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Durban - President Jacob Zuma offered condolences to the families of six people who died in a tunnel collapse at an Eskom construction site near Ladysmith on Thursday.
"We mourn with the families of all the workers who have lost their lives in this tragedy, while constructing a better life not just for themselves and their families, but also for the entire country. We share their loss and their pain," he said in a statement.
"On behalf of government and the whole country, we wish to convey our deepest condolences to the families and fellow workers. May their souls rest in peace."
Eskom said six people were confirmed dead at its Ingula pumped storage construction site shortly after 9am.
"About 15 people were working in the tunnel when a working platform failed and left several people injured. A detailed investigation will be launched into the incident."
The presidency said nine people were injured.
IPSS medical response spokesman Marinus Nabal said six people were taken to hospital. He could not confirm if there were more injured.
Other officials also conveyed their condolences. Public Enterprises Minister Malusi Gigaba was saddened by the deaths, his ministry said in a statement.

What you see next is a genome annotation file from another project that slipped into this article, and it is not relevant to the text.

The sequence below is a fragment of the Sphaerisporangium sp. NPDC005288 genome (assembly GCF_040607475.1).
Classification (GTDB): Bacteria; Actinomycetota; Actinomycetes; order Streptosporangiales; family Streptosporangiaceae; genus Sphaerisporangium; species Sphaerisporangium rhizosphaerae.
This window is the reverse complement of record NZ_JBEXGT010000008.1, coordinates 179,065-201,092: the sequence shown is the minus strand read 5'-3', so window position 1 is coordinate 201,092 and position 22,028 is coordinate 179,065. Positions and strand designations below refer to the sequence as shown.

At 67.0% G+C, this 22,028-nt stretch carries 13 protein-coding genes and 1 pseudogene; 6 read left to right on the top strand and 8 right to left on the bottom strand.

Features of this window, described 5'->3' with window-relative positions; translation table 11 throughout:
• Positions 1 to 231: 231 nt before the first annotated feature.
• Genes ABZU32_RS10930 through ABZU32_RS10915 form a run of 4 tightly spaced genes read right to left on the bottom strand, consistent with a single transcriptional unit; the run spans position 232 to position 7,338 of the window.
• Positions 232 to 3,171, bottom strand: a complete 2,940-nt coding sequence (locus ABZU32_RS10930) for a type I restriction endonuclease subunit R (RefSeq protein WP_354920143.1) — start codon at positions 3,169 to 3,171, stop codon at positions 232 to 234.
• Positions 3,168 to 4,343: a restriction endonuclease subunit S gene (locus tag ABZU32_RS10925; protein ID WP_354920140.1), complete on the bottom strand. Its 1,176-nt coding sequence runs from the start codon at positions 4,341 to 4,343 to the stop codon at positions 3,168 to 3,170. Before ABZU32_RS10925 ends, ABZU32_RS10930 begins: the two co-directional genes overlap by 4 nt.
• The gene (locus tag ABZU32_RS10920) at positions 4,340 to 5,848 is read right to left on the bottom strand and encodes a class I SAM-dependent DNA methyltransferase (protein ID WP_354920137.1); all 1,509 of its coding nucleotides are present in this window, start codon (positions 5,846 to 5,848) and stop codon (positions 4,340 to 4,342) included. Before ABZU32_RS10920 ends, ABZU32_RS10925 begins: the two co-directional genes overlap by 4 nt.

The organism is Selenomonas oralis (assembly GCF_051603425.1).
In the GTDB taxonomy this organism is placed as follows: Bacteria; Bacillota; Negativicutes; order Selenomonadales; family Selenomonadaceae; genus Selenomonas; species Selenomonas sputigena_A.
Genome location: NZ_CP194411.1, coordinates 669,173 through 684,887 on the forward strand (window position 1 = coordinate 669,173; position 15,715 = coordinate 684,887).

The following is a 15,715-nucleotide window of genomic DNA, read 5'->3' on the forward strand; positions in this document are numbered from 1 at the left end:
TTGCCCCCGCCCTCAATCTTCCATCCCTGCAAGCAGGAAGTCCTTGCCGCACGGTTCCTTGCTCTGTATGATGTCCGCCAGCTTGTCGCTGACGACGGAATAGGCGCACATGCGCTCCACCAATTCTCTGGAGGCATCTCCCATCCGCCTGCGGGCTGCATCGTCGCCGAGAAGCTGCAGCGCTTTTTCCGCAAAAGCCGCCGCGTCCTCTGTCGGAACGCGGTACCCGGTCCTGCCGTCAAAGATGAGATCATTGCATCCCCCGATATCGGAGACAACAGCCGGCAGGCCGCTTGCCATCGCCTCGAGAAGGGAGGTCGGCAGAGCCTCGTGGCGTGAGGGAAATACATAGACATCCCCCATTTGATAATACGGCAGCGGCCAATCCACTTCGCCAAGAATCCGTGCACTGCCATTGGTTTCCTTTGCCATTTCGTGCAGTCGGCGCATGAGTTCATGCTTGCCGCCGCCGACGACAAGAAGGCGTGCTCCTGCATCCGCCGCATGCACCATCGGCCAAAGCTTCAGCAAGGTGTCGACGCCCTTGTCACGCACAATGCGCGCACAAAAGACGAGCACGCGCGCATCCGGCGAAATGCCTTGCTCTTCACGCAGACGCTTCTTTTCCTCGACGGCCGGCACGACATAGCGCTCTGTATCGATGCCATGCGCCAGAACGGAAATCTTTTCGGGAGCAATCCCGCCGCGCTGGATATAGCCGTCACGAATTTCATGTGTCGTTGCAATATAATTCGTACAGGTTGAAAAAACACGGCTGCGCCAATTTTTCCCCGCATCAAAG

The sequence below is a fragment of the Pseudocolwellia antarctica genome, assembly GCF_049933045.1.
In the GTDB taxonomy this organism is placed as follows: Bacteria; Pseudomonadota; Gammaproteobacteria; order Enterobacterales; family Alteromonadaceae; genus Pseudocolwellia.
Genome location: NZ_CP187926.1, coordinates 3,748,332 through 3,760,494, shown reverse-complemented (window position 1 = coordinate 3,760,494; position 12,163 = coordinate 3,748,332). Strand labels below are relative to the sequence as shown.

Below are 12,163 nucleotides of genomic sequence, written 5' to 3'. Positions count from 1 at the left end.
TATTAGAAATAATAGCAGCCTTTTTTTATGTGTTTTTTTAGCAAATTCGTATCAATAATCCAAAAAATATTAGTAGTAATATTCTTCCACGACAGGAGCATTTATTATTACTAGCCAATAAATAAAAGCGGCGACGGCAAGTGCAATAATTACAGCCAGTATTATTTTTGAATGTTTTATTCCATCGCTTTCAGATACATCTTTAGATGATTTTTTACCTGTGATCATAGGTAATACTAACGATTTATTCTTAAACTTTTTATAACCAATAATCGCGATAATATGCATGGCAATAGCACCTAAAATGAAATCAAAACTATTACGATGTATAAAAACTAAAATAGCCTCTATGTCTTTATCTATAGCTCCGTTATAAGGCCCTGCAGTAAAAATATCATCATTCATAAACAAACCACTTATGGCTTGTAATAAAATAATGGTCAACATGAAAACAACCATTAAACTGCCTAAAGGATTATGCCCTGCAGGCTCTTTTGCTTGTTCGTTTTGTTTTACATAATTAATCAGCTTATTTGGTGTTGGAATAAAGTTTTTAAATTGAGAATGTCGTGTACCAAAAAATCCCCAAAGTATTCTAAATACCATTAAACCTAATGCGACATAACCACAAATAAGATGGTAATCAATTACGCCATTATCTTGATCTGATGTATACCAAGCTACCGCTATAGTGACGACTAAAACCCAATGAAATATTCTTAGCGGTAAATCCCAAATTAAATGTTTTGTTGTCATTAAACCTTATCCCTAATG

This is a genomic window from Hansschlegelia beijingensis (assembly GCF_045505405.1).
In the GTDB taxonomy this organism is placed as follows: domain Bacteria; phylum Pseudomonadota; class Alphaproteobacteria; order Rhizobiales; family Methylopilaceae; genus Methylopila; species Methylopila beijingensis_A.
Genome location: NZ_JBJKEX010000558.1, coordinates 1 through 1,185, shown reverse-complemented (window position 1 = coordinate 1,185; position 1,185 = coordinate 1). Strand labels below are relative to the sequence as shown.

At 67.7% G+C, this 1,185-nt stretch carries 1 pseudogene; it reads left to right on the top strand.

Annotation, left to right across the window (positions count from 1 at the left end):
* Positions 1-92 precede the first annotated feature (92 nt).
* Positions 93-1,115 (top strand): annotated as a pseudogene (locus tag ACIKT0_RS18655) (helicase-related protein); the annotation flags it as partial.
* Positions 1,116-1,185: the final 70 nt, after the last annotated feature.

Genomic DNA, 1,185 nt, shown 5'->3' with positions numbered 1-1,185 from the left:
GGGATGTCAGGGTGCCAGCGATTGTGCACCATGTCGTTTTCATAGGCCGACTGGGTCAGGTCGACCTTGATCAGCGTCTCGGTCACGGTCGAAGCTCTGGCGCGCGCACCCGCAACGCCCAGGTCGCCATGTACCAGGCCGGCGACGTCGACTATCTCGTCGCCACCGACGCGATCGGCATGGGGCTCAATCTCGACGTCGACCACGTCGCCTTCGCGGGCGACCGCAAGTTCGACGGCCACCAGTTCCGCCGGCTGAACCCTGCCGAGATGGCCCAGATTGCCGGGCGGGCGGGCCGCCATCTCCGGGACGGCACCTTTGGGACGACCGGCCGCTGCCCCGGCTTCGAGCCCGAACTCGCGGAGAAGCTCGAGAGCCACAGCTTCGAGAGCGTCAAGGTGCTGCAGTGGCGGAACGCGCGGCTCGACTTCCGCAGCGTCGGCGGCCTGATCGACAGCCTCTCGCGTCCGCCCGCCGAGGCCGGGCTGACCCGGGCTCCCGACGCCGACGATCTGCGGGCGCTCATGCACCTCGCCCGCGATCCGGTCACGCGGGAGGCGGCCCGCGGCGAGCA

"Minister Gigaba sends his sympathy and well wishes to the injured and calls on Eskom to leave no stone unturned to get to the cause of the incident and to ensure that any such possible accidents in future are averted," it said.
KwaZulu-Natal premier Senzo Mchunu offered condolences to the families of the six.
"We hope they open their hearts and receive peace of mind in the knowledge that their kinsmen died in the line of duty."
Mchunu commended Eskom for "for moving swiftly to assure the people of this province and the country that an investigation will be instituted".
"We are praying to the Almighty God to protect those who are still missing. May God grant members of the police and rescue unit strength as they carry out the rescue operation"
The storage scheme, which is under construction, is expected to go live next year.
It involves pumping water up the Drakensberg Mountains from the Braamhoek Dam to the Bedford Dam during off-peak hours, an elevation of about 470m.
Water will then be released through the tunnels to flow down during peak hours, generating electricity.